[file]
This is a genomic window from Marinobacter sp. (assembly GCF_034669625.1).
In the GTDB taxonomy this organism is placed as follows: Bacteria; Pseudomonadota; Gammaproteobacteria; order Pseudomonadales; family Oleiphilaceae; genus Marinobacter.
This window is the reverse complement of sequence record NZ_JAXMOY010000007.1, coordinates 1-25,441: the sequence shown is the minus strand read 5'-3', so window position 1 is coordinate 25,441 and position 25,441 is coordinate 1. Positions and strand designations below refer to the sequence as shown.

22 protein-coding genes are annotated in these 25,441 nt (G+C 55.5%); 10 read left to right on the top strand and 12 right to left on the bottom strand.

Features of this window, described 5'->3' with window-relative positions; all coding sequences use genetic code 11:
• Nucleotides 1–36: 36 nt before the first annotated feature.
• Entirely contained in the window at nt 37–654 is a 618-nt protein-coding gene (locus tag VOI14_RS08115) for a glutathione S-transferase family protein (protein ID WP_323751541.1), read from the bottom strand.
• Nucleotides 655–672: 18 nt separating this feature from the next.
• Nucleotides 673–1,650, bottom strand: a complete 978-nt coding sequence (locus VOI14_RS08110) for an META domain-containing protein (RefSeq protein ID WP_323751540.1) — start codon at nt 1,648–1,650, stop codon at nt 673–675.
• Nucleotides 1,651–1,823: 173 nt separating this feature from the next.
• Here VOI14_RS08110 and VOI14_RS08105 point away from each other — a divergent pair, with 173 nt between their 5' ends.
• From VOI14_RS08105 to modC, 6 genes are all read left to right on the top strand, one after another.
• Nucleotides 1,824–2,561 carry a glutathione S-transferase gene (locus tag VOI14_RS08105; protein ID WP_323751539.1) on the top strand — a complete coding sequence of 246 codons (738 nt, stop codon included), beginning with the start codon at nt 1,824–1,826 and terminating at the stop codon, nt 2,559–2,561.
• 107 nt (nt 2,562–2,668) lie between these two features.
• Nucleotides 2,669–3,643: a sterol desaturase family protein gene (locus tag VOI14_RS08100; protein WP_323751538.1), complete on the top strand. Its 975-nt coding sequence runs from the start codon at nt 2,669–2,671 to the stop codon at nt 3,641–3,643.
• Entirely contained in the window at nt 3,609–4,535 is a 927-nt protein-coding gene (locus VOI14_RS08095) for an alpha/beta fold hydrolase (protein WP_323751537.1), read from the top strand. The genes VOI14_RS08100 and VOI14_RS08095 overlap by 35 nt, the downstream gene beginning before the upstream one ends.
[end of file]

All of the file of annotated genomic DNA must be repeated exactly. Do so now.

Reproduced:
This is a genomic window from Marinobacter sp. (assembly GCF_034669625.1).
In the GTDB taxonomy this organism is placed as follows: Bacteria; Pseudomonadota; Gammaproteobacteria; order Pseudomonadales; family Oleiphilaceae; genus Marinobacter.
This window is the reverse complement of sequence record NZ_JAXMOY010000007.1, coordinates 1-25,441: the sequence shown is the minus strand read 5'-3', so window position 1 is coordinate 25,441 and position 25,441 is coordinate 1. Positions and strand designations below refer to the sequence as shown.

22 protein-coding genes are annotated in these 25,441 nt (G+C 55.5%); 10 read left to right on the top strand and 12 right to left on the bottom strand.

Features of this window, described 5'->3' with window-relative positions; all coding sequences use genetic code 11:
• Nucleotides 1–36: 36 nt before the first annotated feature.
• Entirely contained in the window at nt 37–654 is a 618-nt protein-coding gene (locus tag VOI14_RS08115) for a glutathione S-transferase family protein (protein ID WP_323751541.1), read from the bottom strand.
• Nucleotides 655–672: 18 nt separating this feature from the next.
• Nucleotides 673–1,650, bottom strand: a complete 978-nt coding sequence (locus VOI14_RS08110) for an META domain-containing protein (RefSeq protein ID WP_323751540.1) — start codon at nt 1,648–1,650, stop codon at nt 673–675.
• Nucleotides 1,651–1,823: 173 nt separating this feature from the next.
• Here VOI14_RS08110 and VOI14_RS08105 point away from each other — a divergent pair, with 173 nt between their 5' ends.
• From VOI14_RS08105 to modC, 6 genes are all read left to right on the top strand, one after another.
• Nucleotides 1,824–2,561 carry a glutathione S-transferase gene (locus tag VOI14_RS08105; protein ID WP_323751539.1) on the top strand — a complete coding sequence of 246 codons (738 nt, stop codon included), beginning with the start codon at nt 1,824–1,826 and terminating at the stop codon, nt 2,559–2,561.
• 107 nt (nt 2,562–2,668) lie between these two features.
• Nucleotides 2,669–3,643: a sterol desaturase family protein gene (locus tag VOI14_RS08100; protein WP_323751538.1), complete on the top strand. Its 975-nt coding sequence runs from the start codon at nt 2,669–2,671 to the stop codon at nt 3,641–3,643.
• Entirely contained in the window at nt 3,609–4,535 is a 927-nt protein-coding gene (locus VOI14_RS08095) for an alpha/beta fold hydrolase (protein WP_323751537.1), read from the top strand. The genes VOI14_RS08100 and VOI14_RS08095 overlap by 35 nt, the downstream gene beginning before the upstream one ends.